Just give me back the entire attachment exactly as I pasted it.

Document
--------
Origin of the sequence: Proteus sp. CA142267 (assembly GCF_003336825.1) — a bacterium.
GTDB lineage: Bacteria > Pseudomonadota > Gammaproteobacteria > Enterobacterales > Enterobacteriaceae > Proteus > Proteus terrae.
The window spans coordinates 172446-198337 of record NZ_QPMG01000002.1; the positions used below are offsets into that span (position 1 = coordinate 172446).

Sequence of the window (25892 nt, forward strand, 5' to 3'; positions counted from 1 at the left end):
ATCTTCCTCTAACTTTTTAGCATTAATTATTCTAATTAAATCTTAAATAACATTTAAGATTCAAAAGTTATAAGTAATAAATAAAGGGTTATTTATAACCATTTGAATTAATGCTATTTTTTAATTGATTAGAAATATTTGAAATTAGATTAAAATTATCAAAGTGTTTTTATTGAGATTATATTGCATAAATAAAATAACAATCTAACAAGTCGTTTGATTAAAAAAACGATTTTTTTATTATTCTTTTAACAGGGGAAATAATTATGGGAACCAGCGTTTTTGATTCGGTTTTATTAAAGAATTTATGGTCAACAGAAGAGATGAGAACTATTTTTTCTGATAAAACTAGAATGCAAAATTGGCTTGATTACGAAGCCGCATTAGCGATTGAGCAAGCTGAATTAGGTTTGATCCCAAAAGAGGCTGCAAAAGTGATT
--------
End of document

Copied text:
Origin of the sequence: Proteus sp. CA142267 (assembly GCF_003336825.1) — a bacterium.
GTDB lineage: Bacteria > Pseudomonadota > Gammaproteobacteria > Enterobacterales > Enterobacteriaceae > Proteus > Proteus terrae.
The window spans coordinates 172446-198337 of record NZ_QPMG01000002.1; the positions used below are offsets into that span (position 1 = coordinate 172446).

Sequence of the window (25892 nt, forward strand, 5' to 3'; positions counted from 1 at the left end):
ATCTTCCTCTAACTTTTTAGCATTAATTATTCTAATTAAATCTTAAATAACATTTAAGATTCAAAAGTTATAAGTAATAAATAAAGGGTTATTTATAACCATTTGAATTAATGCTATTTTTTAATTGATTAGAAATATTTGAAATTAGATTAAAATTATCAAAGTGTTTTTATTGAGATTATATTGCATAAATAAAATAACAATCTAACAAGTCGTTTGATTAAAAAAACGATTTTTTTATTATTCTTTTAACAGGGGAAATAATTATGGGAACCAGCGTTTTTGATTCGGTTTTATTAAAGAATTTATGGTCAACAGAAGAGATGAGAACTATTTTTTCTGATAAAACTAGAATGCAAAATTGGCTTGATTACGAAGCCGCATTAGCGATTGAGCAAGCTGAATTAGGTTTGATCCCAAAAGAGGCTGCAAAAGTGATT